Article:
WO 2008/149107 PCT/GB2008/001951 11 Preferred embodiments of the present invention will now be described by way of example with reference to the accompanying drawings, in which: Figure 1 is a perspective view of the wound contacting surface of a self 5 adherent embodiment of a foldable wound dressing according to the invention; Figure 2 is a plan view of the dressing of Figure 1; and 10 Figure 3 is a cross-sectional view of the dressing of Figure 2 taken on the line 3-3. Referring now to Figures 1, 2 and 3, an adhesive multi layered wound dressing according to the invention comprises a transmission layer (2), an 15 adhesive layer (4), an absorbent pad (6) and a wound contacting layer (8). The wound contacting layer (8) is made from 35gm 2 of a non-woven, hyrdoentangled fabric comprising gel forming fibres. 20 The absorbent pad is made from 210 gm 2 pad of gel forming fibres such as those described in W093/12275 and sold as the product Hydroce

T

" (Acordis). In an alternative embodiment the absorbent pad is a 75/25 blend of Hydroce

T

' and LyocellI

T

. In a yet further embodiment the absorbent pad is a 50/50 blend of Hydrocel" and Lyocel

T

". 25 The adhesive layer (4) is a blend of one or more water soluble hydrocolloids and one or more low molecular weight polyisobutylenes. In an alternative embodiment the adhesive layer may be a polyamide web. 30 The transmission layer is a polyurethane foam/film laminate.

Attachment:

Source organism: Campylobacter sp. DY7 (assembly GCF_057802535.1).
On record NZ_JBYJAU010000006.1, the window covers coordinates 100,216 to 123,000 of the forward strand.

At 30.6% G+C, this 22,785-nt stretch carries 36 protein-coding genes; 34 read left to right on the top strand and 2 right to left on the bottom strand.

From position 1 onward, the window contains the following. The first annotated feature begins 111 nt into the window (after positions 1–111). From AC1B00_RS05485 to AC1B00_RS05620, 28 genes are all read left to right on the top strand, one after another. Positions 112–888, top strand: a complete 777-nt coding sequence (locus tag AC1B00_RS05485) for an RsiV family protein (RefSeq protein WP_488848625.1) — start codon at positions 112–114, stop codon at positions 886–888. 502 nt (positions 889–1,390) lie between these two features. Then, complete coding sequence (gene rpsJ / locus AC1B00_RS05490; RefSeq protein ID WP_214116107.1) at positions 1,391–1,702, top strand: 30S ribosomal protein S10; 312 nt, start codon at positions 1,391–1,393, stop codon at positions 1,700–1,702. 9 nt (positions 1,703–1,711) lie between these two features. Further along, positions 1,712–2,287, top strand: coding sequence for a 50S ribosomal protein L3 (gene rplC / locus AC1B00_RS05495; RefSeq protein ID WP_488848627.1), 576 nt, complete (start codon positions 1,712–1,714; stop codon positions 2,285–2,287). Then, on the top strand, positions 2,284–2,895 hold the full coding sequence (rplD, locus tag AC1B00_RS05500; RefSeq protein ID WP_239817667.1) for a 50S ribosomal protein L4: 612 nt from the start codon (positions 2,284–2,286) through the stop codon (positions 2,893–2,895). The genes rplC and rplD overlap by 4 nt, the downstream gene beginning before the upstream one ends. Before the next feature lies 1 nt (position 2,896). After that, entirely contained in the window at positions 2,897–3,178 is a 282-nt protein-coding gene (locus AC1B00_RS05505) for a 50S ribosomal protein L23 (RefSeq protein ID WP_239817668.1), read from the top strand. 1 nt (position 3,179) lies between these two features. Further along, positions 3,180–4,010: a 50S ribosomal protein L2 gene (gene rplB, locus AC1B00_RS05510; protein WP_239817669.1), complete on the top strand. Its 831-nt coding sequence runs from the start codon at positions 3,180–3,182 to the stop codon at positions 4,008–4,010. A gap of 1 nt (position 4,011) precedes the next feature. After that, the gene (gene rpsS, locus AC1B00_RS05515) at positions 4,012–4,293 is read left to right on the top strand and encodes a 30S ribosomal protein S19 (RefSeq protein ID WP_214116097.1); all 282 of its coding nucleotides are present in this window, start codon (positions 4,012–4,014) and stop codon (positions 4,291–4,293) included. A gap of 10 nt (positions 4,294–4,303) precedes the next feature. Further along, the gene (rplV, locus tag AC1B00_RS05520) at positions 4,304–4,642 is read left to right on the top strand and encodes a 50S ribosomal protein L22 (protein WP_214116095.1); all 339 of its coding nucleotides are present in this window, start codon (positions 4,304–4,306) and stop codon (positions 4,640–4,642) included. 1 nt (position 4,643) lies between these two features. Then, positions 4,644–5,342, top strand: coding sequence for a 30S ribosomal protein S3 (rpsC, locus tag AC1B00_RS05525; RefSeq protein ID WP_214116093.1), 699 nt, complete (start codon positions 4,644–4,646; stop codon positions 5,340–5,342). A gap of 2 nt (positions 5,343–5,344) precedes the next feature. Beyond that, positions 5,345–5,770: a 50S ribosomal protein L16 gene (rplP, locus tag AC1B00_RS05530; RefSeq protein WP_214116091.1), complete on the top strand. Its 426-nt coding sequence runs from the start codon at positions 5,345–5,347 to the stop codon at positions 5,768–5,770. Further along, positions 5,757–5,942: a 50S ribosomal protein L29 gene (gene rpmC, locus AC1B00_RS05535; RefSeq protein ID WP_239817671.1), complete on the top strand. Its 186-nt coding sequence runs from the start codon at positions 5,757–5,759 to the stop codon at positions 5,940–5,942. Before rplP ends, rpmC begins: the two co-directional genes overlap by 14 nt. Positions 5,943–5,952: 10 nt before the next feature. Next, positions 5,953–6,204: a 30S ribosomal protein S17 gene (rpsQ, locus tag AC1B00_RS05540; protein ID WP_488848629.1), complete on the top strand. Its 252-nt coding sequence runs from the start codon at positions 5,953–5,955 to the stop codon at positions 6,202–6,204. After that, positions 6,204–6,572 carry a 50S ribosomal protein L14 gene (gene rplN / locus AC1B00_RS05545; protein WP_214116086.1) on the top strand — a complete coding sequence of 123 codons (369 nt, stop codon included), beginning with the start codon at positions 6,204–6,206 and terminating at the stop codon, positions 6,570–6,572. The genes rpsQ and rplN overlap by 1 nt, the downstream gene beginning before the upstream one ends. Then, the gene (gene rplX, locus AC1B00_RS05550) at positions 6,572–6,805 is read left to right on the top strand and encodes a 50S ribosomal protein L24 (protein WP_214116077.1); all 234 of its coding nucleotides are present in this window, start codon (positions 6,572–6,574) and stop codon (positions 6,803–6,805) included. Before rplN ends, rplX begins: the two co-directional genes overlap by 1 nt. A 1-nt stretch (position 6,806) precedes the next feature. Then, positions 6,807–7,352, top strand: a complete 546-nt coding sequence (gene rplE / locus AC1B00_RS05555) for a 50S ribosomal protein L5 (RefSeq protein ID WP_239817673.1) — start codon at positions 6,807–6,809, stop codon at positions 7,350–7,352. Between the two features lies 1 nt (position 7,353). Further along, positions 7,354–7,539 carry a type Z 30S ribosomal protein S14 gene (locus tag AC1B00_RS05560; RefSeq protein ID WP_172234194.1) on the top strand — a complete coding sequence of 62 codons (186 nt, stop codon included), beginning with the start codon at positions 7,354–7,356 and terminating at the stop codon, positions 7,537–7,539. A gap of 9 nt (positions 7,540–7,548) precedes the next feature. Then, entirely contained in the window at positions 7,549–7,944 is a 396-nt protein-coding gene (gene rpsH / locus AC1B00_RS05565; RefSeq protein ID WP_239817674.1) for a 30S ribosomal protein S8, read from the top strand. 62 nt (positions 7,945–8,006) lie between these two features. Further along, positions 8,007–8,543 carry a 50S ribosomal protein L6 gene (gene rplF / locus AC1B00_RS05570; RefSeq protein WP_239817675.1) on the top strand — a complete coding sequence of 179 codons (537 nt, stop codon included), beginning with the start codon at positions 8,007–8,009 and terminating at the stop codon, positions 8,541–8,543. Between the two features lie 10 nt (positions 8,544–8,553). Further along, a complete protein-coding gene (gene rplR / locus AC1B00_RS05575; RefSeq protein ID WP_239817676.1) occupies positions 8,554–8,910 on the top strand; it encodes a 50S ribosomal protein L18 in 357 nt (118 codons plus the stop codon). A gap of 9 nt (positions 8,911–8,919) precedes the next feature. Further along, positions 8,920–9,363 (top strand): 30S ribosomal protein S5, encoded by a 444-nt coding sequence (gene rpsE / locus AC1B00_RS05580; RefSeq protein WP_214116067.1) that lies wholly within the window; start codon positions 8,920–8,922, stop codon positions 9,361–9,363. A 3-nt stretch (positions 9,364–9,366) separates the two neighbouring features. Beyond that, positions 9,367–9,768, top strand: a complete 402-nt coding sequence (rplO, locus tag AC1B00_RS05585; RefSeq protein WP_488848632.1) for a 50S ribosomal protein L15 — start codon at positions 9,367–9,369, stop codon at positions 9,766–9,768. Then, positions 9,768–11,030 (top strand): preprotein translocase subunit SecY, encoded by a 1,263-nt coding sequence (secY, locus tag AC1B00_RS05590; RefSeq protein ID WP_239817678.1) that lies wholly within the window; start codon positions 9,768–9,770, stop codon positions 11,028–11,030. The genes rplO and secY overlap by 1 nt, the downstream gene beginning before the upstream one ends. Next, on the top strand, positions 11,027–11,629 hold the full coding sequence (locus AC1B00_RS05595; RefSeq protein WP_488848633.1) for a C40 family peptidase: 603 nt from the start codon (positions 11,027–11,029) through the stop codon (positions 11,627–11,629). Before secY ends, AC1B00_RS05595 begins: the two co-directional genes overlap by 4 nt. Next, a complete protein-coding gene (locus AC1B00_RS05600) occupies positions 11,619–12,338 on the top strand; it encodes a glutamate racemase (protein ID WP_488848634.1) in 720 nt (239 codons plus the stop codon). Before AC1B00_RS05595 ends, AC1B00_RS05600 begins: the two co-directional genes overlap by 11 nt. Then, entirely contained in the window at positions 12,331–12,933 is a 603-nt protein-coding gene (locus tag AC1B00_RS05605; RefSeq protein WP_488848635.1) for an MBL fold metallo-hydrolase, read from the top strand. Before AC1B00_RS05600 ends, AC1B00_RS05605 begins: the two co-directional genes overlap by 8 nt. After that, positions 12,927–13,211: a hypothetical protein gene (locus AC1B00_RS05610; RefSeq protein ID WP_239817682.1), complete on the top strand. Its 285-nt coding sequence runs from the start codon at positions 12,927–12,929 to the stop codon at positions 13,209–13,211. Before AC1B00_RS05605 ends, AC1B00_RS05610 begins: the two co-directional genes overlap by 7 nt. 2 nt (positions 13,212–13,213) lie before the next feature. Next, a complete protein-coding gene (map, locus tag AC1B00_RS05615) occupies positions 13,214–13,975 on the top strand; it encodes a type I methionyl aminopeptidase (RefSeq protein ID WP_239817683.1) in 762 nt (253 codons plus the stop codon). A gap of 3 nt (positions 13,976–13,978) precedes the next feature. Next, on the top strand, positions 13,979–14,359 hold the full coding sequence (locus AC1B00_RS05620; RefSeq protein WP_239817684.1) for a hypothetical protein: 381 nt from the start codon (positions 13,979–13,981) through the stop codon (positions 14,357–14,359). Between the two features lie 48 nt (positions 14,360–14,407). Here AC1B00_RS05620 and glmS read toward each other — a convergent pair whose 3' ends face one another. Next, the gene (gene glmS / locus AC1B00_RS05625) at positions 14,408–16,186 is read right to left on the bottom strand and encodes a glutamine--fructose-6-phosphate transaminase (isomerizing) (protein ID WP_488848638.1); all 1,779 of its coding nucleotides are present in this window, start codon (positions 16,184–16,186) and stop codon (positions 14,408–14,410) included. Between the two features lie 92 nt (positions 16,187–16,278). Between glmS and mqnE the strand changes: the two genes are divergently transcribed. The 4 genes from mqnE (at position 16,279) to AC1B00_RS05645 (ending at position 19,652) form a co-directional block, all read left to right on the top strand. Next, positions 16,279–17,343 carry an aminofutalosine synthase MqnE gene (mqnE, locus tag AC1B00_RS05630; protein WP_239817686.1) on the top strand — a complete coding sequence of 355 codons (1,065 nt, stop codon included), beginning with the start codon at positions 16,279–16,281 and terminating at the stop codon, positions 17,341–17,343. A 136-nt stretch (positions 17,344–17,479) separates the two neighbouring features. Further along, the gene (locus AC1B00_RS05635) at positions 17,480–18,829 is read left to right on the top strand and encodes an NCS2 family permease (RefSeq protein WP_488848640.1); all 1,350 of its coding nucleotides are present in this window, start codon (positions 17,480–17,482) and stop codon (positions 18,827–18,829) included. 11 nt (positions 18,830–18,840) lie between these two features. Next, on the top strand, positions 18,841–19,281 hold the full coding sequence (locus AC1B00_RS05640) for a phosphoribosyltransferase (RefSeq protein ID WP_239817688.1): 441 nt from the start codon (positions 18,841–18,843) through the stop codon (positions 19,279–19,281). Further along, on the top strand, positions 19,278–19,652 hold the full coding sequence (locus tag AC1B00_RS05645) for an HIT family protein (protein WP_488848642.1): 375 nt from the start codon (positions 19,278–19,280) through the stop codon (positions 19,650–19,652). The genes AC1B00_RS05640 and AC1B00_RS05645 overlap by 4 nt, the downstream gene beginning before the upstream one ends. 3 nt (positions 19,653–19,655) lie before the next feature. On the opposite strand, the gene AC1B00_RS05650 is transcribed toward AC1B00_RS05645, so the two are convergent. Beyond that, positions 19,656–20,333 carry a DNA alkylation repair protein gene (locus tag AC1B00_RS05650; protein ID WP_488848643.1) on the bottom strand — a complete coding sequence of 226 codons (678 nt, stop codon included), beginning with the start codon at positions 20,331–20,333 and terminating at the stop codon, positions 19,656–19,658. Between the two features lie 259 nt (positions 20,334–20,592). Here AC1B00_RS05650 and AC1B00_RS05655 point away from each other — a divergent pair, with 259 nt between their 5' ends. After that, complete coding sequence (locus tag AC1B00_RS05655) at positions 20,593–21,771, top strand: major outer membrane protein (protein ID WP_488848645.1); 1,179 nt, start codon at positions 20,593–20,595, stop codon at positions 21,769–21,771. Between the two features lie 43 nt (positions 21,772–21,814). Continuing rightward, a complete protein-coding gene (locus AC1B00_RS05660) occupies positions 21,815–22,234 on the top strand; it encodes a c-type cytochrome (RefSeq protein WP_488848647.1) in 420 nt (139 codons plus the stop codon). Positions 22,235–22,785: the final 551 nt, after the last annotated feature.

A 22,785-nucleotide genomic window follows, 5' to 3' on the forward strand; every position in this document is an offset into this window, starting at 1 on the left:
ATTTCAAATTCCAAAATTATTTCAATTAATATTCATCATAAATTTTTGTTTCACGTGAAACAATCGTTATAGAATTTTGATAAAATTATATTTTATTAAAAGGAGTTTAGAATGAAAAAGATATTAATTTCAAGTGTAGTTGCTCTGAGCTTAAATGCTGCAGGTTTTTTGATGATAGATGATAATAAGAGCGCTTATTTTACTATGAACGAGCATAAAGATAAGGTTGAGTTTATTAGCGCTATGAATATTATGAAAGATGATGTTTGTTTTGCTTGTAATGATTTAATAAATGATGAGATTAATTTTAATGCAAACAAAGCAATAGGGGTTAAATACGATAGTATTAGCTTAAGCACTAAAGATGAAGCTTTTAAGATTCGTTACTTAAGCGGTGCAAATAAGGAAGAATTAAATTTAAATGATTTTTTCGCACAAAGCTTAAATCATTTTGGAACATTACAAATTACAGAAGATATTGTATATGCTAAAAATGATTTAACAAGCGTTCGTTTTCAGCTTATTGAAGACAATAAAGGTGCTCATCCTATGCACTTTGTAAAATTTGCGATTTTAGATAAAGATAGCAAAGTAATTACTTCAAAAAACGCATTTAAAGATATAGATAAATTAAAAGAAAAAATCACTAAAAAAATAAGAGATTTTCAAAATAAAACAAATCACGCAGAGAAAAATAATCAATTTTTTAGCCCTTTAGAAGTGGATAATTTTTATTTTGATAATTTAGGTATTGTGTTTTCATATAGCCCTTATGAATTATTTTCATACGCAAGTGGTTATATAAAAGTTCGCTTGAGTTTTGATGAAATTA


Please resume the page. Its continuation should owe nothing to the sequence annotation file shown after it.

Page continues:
12 In the adhesive wound dressing of Figures 1, 2 and 3, the absorbent pad (6) is smaller in area than the transmission layer (2) and the adhesive layer (4) and is positioned approximately centrally on the adhesive layer (4). The adhesive holds the absorbent pad (6) in position. The wound contacting layer (8) is larger than 5 the absorbent pad (6) but smaller than the adhesive (4) and transmission layer (2) and is positioned over the absorbent pad (6) in contact with the absorbent pad (6) and the adhesive layer (4). A peripheral rim (15) of the adhesive layer (4) is left exposed and can be used to adhere the dressing to the skin of a patient. 10 Figure 3 shows an additional keying layer (10) between the wound contact layer (8) and the absorbent pad (6). The keying layer (10) comprises a poly amide web. As can best be seen in Figure 1, the absorbent pad (6) is divided into two parts 15 by fold line (14) which comprises one or more cut lines extending partly or wholly through a thickness of the absorbent pad. Fold line (14) coincides with the central line of symmetry of the dressing. The dressing has a substantially square outline with lobes extending from each corner which give increased adhesive area for adhering the dressing to the wound. 20 The dressing is placed on a wound, for example a sacral wound by peeling back the release paper from the central area of the dressing and folding the dressing about the fold line (14). The dressing is inserted into the anal cleft and adhered at the margins of the fold line. The release paper is peeled off and the dressing 25 adhered to the wound about its periphery (15). Where the terms "comprise", "comprises", "comprised" or "comprising" are used in this specification (including the claims) they are to be interpreted as specifying the presence of the stated features, integers, steps or components, but 30 not precluding the presence of one or more other features, integers, steps or components, or group thereto.